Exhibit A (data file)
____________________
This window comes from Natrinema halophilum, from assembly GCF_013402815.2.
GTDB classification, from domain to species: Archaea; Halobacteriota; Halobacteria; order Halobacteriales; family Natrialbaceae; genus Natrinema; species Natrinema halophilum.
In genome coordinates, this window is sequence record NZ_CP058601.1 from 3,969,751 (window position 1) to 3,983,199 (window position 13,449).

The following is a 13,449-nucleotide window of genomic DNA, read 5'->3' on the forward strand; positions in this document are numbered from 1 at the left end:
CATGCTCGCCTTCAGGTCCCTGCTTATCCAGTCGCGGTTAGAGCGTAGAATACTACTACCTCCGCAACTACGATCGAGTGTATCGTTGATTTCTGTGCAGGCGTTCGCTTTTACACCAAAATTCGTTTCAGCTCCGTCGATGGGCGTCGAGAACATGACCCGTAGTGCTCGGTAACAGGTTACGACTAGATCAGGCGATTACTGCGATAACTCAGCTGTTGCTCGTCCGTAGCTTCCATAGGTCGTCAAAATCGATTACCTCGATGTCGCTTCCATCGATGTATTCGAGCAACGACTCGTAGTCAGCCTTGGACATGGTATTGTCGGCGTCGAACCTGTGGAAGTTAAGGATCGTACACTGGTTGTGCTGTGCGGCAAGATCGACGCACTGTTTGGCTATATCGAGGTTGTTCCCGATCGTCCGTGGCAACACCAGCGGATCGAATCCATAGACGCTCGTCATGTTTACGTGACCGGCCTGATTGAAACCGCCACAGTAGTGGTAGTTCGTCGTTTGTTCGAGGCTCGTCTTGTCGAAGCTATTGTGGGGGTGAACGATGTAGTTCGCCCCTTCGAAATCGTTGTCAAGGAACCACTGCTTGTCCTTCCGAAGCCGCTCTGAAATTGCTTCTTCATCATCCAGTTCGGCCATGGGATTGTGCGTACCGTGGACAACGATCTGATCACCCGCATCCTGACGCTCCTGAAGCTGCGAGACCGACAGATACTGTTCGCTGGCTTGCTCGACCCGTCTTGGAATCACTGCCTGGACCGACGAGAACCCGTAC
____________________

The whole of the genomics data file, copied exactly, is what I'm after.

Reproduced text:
This window comes from Natrinema halophilum, from assembly GCF_013402815.2.
GTDB classification, from domain to species: Archaea; Halobacteriota; Halobacteria; order Halobacteriales; family Natrialbaceae; genus Natrinema; species Natrinema halophilum.
In genome coordinates, this window is sequence record NZ_CP058601.1 from 3,969,751 (window position 1) to 3,983,199 (window position 13,449).

The following is a 13,449-nucleotide window of genomic DNA, read 5'->3' on the forward strand; positions in this document are numbered from 1 at the left end:
CATGCTCGCCTTCAGGTCCCTGCTTATCCAGTCGCGGTTAGAGCGTAGAATACTACTACCTCCGCAACTACGATCGAGTGTATCGTTGATTTCTGTGCAGGCGTTCGCTTTTACACCAAAATTCGTTTCAGCTCCGTCGATGGGCGTCGAGAACATGACCCGTAGTGCTCGGTAACAGGTTACGACTAGATCAGGCGATTACTGCGATAACTCAGCTGTTGCTCGTCCGTAGCTTCCATAGGTCGTCAAAATCGATTACCTCGATGTCGCTTCCATCGATGTATTCGAGCAACGACTCGTAGTCAGCCTTGGACATGGTATTGTCGGCGTCGAACCTGTGGAAGTTAAGGATCGTACACTGGTTGTGCTGTGCGGCAAGATCGACGCACTGTTTGGCTATATCGAGGTTGTTCCCGATCGTCCGTGGCAACACCAGCGGATCGAATCCATAGACGCTCGTCATGTTTACGTGACCGGCCTGATTGAAACCGCCACAGTAGTGGTAGTTCGTCGTTTGTTCGAGGCTCGTCTTGTCGAAGCTATTGTGGGGGTGAACGATGTAGTTCGCCCCTTCGAAATCGTTGTCAAGGAACCACTGCTTGTCCTTCCGAAGCCGCTCTGAAATTGCTTCTTCATCATCCAGTTCGGCCATGGGATTGTGCGTACCGTGGACAACGATCTGATCACCCGCATCCTGACGCTCCTGAAGCTGCGAGACCGACAGATACTGTTCGCTGGCTTGCTCGACCCGTCTTGGAATCACTGCCTGGACCGACGAGAACCCGTAC